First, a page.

American equities have enjoyed a hefty return premium for much of this year relative to the rest of the major asset classes, but in the current environment that outlier performance looks increasingly vulnerable.
US equities are still leading global markets by a wide margin, based on a set of proxy ETFs through Friday’s close (Oct. 20). Vanguard Total US Stock Market Index Fund (VTI), despite recent losses, is up 10.3%. Although that’s roughly half the year-to-date gain vs. the scorecard for VTI at the end of July, in relative terms it still represents a hefty edge over the competition.
The second-strongest performer this year: US junk bonds (JNK), up a relatively moderate 2.8%. Note, too, that the majority of the major asset classes are now in the red for 2023. The deepest cut: property shares ex-US via Vanguard Global ex-U.S. Real Estate Index Fund (VNQI), which has lost more than 10% through Friday’s close.
The main headwind at the moment: rising Treasury yields. In early trading today, the US 10-year yield rose above 5%, marking the highest level since 2007. Higher yields present investors with increasingly competitive alternatives to stocks, which previously benefited from near-zero yields.
“The best combination of risk and return is to lock in higher interest rates for longer,” says Lawrence Gillum, chief fixed income strategist at LPL Financial.
That’s getting easier because “the bond vigilante is coming back,” observes Kevin Zhao, head of global sovereign and currency at UBS Asset Management. The term “vigilante” refers to bond investors who view monetary or fiscal policy as inflationary and decide to sell bonds, which raises yields. “This is very important for asset prices in equity, house prices, fiscal policy, monetary policy, so no longer is this a free ride on bond markets anymore — so the government has to be very careful in terms of the future.”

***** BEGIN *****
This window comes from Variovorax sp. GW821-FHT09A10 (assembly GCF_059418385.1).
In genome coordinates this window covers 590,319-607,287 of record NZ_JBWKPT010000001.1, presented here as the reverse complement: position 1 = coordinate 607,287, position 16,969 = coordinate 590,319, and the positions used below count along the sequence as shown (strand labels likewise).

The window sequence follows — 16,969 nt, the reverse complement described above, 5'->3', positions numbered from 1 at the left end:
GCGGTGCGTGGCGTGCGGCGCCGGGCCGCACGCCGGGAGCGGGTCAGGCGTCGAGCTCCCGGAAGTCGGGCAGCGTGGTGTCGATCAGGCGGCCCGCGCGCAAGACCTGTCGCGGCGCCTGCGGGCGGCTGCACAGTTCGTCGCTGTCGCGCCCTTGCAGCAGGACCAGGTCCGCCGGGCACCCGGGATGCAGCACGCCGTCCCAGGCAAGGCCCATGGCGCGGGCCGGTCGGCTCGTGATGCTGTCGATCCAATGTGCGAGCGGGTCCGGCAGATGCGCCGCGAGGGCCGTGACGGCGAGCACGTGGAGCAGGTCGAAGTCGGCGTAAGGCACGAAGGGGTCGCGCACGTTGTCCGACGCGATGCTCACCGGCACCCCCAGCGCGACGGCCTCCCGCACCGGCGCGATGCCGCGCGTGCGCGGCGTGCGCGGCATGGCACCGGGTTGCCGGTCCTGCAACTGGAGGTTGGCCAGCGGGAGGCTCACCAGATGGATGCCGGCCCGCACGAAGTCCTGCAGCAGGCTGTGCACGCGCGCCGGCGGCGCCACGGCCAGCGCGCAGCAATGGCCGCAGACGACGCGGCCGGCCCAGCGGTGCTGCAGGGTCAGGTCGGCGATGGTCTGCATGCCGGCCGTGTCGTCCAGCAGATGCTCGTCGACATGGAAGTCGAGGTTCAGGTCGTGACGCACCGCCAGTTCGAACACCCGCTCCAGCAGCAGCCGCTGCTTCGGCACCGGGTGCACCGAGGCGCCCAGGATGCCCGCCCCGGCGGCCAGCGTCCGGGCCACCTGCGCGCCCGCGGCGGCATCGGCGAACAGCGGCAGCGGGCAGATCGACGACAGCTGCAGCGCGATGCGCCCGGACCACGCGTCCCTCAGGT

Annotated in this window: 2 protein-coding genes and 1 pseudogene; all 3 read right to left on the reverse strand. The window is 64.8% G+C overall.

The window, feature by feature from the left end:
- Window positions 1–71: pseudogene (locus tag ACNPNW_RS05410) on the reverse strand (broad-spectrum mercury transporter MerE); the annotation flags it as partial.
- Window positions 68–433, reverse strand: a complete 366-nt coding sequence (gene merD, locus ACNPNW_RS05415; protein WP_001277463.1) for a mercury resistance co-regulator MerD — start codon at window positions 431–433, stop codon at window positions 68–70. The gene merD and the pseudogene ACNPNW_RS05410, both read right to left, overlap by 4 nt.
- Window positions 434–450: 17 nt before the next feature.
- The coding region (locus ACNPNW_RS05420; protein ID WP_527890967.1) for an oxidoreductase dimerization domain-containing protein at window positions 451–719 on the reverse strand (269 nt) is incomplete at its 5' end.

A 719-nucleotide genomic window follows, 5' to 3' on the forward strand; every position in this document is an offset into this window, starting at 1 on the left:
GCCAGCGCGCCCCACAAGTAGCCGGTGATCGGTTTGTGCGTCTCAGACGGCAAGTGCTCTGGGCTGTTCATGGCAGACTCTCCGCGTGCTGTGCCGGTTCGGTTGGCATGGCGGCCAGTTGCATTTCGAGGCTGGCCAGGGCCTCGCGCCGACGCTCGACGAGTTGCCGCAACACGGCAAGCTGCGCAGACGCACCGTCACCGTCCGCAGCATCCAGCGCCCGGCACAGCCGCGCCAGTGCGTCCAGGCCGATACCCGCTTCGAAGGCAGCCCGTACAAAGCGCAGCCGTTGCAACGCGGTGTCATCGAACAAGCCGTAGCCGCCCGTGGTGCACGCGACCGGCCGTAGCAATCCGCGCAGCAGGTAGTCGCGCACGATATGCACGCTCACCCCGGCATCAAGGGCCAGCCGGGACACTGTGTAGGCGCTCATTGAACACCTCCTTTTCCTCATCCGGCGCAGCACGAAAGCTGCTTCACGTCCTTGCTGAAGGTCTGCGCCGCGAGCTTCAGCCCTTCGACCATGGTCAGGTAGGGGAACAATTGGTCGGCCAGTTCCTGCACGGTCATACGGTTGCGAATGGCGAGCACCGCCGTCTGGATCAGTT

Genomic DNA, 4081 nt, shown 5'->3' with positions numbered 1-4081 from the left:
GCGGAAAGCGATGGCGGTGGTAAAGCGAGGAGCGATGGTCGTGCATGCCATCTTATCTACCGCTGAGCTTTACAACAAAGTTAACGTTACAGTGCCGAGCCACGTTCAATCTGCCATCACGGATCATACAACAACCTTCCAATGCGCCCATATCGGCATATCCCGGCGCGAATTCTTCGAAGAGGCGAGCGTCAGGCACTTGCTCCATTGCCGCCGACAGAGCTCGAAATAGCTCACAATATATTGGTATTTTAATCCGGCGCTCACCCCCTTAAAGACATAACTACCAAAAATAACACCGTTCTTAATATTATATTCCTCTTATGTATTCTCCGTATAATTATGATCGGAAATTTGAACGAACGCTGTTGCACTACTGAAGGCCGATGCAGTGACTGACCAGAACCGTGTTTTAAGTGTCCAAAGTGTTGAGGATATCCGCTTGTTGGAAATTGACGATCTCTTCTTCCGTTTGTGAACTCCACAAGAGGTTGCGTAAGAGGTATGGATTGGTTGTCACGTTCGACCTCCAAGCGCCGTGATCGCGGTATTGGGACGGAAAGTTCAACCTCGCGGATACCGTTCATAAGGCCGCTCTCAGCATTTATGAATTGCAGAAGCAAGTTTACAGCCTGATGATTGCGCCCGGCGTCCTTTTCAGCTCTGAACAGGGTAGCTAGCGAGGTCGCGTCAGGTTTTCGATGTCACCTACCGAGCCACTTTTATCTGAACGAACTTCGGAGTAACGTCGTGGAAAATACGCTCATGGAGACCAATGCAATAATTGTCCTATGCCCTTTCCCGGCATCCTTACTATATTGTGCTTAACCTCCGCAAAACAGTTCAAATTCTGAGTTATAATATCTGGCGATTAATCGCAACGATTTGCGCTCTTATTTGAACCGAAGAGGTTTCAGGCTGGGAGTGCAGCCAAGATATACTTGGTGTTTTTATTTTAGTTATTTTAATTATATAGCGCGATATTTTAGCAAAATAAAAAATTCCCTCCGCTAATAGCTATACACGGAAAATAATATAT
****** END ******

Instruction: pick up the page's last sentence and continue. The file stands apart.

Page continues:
For strategists assessing changes to asset allocation, the higher expected return for bonds (approximated with current yield) has increased. The competition for stocks, in other words, is no longer weak, as it was when yields were lower and in some cases virtually zero before the Federal Reserve began raising its target rate in March 2023.
The quasi state of market equilibrium, in short, has taken a hit lately as investors reassess expected return and risk. The change puts US stocks in the crosshairs, which are still enjoying outsized year-to-date returns.
Exactly how the recalibration in market expectations unfolds is uncertain, but for now the path of least resistance seems to be one of equalizing performance differences until more confidence about the future emerges.
“All moves higher in yield pose the same difficulties for the markets — a higher ‘risk-free’ rate will encourage investors to reduce riskier asset holdings like equities, credit and emerging market assets, and allocate more into Treasuries,” advises Peter Chatwell, head of global macro strategies trading at Mizuho International.